• Ron CzapalaRon Czapala Posts: 2,418
    edited 2011-07-19 - 18:34:40
    Mark_T wrote: »
    Well I've spent far too long tonight getting the RFM70 module to work - it has a number of non-compatibilities and semi-compatibilities with the NRF24L01+...

    I really like XBEEs and their ease of use.

    The only reason I decided to get the Nordics was the FOB module. Even thought it's range is limited, the small size and long battery life make it attractive for applicatiions like Duane's Panic Buttons...
  • T ChapT Chap Posts: 4,037
    edited 2012-05-16 - 20:44:16
    I got a few of the Sparkfun modules and ran the demo code, works good so far, not sure what do to from here except study the code and see how it works. Thanks Duane and Leon for working on this demo, this is a major head start.
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  • T ChapT Chap Posts: 4,037
    edited 2012-05-17 - 21:18:23
    I removed a lot of stuff from the demo to try to see how fast a module could send and receive on the other end. The screen is set to 2millisecond, the top line is the xmit LED, the line just below it is the receive LED. There are 50 divisions wide, the pulses are 2 divisions apart from xmit to readpayload. So is this correct 2/50 = .04millisecond per div, X 2 divisions = 80microsecond delay from send to read?

    I uploaded the demo with changes.

    No tests yet involving reading any real data testing.

    http://www.youtube.com/watch?v=oD9wJ84mOYg
  • Duane DegnDuane Degn Posts: 10,345
    edited 2012-05-18 - 06:06:41
    T Chap,

    I've just barely tried optimizing this object for speed (other than speeding up the base SPI object).

    There's a delay in the "NordicBeta" file inside the method "TransmitString".
      outa[SpiCe]~~
      waitcnt(1000 + cnt)           ' > 10us 800 = 10 us @ 80MHz
      outa[SpiCe]~                  ' Spin might be slow enough not to need a delay
      
    

    I don't recall if I tested if this delay is needed. If it is, it might be able to be reduced. 381 is the shortest delay that can be used with a Spin waitcnt. You could try a 381 cycle wait if commenting out the line doesn't work.

    I've sure there are lots of other places this code could be optimized.

    Also the demo uses a 24 byte payload and CRC. You'd want to use a 1 byte payload and turn off CRC.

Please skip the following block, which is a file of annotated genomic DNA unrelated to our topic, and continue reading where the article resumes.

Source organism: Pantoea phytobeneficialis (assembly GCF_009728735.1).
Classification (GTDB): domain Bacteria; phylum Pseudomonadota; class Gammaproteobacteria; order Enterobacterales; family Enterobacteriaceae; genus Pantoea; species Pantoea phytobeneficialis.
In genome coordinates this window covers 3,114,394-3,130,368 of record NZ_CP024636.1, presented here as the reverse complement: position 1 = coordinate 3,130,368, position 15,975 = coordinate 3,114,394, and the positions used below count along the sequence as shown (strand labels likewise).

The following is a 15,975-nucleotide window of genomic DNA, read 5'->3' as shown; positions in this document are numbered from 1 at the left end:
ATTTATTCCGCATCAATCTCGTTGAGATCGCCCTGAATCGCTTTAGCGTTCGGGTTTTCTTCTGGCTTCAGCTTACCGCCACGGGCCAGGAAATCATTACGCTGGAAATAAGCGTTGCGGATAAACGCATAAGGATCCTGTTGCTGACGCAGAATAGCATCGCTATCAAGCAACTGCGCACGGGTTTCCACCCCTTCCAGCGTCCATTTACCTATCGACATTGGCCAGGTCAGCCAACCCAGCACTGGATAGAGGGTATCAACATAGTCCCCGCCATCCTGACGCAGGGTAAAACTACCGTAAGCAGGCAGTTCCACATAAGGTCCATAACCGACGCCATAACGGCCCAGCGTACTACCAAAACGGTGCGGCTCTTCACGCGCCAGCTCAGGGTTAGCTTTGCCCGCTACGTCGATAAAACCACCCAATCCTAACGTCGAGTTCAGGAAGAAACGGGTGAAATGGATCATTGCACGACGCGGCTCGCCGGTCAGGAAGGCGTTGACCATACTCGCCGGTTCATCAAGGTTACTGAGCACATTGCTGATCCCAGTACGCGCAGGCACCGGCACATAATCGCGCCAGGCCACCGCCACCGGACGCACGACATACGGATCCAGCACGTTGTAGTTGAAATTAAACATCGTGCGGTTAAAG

Change:
    configNew     byte %00111111
    

    To:
    configNew     byte %00110011
    

    I believe that should turn of the error checking.

    To reduce the payload, change:
    rxPayload     byte 24
    

    To:
    rxPayload     byte 1
    

    I'll look through the code and make sure there are other changes require for the small payload. I don't think there are any other changes needed.
  • Duane DegnDuane Degn Posts: 10,345
    edited 2012-05-18 - 06:12:21
    The forum software wont let me edit the above post right now. Maybe it's in the middle of a backup or something.

    The code to turn off error checking and to set the payload size is in the top object.
  • Duane DegnDuane Degn Posts: 10,345
    edited 2012-05-18 - 06:54:13
    You might also want to change the adress size from 5 bytes to 3 bytes.

    Use 1 instead of 3 as the value to load to register three (three bytes after the the first "configNew" byte).
  • GarethGareth Posts: 278
    edited 2013-02-01 - 13:42:12
    Duane Degn wrote: »
    Hey have any of you who ordered the cheap Nordic devices off eBay
    Yip....just had some really cheap ones off ebay and yes the code works fine here :-
    IMG_1023[1].JPG
    IMG_1026[1].JPG


    Master
    IMG_1025[1].JPG
    IMG_1024[1].JPG


    Slave
    IMG_1028[1].JPG
    IMG_1027[1].JPG


    Are ther any updates to the code that i have missed ?
    I am currently using the 110719a build.......
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  • LeonLeon Posts: 7,620
    edited 2013-02-01 - 14:35:47
    The cheap Ebay ones work fine for me.
  • Duane DegnDuane Degn Posts: 10,345
    edited 2013-08-25 - 19:20:20
    I've been asked a couple of times about how to hook up the inexpensive ebay Nordic modules.

    Here's a pinout diagram.

    attachment.php?attachmentid=103214&d=1375808418

    Here's a schematic.

    attachment.php?attachmentid=103215&d=1375808419

    You'll need to make sure the pin constants used in the demo match the pins used with your setup.

    Yes, these devices use six I/O pins. I believe it's possible to use these without using the interrupt pin (IRQ). To use the modules without using the interrupt pin requires the module be read to determine if there's a new packet or not. The driver I posted requires the interrupt pin be used. It may be possible to combine the MOSI and MISO pins but I'm not sure. If it is possible to combine the data pins, it would require a change in the driver.

    The Nordic nRF24L01+ requires a microcontroller on both the transmitting module and the receiving module in order to provide the necessary SPI communication protocol the device requires for communication. These can't be used like a XBee to pass a serial connection in transparent mode.